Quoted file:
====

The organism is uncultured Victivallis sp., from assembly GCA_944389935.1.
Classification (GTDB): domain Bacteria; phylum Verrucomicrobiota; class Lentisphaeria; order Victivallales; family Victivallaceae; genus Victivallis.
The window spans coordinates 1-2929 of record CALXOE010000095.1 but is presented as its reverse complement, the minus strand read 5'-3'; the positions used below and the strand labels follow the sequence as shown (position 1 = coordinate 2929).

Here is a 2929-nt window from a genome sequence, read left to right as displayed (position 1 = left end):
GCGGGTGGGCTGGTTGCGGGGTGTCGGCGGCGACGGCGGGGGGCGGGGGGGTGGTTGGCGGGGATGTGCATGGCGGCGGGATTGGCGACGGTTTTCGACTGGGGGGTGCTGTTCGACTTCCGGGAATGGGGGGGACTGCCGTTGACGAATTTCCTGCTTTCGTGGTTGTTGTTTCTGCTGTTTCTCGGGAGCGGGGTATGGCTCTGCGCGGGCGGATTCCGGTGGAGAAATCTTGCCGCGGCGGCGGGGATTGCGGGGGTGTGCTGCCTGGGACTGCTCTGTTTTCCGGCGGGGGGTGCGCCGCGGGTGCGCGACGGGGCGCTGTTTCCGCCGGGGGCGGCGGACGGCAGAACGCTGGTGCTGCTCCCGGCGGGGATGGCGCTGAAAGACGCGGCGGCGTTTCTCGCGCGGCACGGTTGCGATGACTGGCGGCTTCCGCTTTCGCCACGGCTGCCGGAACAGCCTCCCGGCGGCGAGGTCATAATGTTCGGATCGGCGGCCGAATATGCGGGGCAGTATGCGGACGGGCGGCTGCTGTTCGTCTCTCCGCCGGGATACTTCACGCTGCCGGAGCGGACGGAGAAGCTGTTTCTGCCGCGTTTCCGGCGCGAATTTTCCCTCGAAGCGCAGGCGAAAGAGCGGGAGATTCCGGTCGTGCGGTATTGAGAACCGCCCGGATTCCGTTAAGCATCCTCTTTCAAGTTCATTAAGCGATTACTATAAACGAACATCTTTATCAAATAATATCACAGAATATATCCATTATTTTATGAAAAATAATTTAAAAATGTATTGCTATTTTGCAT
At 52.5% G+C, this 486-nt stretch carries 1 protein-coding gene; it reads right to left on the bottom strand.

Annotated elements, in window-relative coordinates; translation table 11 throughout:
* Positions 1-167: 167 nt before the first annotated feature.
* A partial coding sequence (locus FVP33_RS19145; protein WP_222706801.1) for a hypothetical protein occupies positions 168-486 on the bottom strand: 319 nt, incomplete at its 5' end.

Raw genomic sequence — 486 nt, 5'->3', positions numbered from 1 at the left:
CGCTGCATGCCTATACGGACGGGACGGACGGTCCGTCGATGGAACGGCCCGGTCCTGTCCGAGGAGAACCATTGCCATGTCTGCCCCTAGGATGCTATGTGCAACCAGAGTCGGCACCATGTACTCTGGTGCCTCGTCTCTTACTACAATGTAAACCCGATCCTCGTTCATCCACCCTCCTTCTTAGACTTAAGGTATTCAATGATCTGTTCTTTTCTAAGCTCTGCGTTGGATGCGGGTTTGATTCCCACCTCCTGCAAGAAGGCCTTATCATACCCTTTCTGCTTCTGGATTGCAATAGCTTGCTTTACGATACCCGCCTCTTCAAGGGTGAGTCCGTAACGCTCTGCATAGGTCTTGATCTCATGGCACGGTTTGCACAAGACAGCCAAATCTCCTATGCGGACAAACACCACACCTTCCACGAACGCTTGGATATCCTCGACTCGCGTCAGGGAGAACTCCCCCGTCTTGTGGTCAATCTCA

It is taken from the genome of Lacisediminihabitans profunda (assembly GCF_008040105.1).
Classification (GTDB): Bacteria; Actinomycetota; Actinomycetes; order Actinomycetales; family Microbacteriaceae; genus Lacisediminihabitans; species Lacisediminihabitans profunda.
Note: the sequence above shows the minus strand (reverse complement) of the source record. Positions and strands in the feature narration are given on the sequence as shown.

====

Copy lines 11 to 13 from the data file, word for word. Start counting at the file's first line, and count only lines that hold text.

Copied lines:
CGCTGCATGCCTATACGGACGGGACGGACGGTCCGTCGATGGAACGGCCCGGTCCTGTCCGAGGAGAACCATTGCCATGTCTGCCCCTAGGATGCTATGTGCAACCAGAGTCGGCACCATGTACTCTGGTGCCTCGTCTCTTACTACAATGTAAACCCGATCCTCGTTCATCCACCCTCCTTCTTAGACTTAAGGTATTCAATGATCTGTTCTTTTCTAAGCTCTGCGTTGGATGCGGGTTTGATTCCCACCTCCTGCAAGAAGGCCTTATCATACCCTTTCTGCTTCTGGATTGCAATAGCTTGCTTTACGATACCCGCCTCTTCAAGGGTGAGTCCGTAACGCTCTGCATAGGTCTTGATCTCATGGCACGGTTTGCACAAGACAGCCAAATCTCCTATGCGGACAAACACCACACCTTCCACGAACGCTTGGATATCCTCGACTCGCGTCAGGGAGAACTCCCCCGTCTTGTGGTCAATCTCA

It is taken from the genome of Lacisediminihabitans profunda (assembly GCF_008040105.1).
Classification (GTDB): Bacteria; Actinomycetota; Actinomycetes; order Actinomycetales; family Microbacteriaceae; genus Lacisediminihabitans; species Lacisediminihabitans profunda.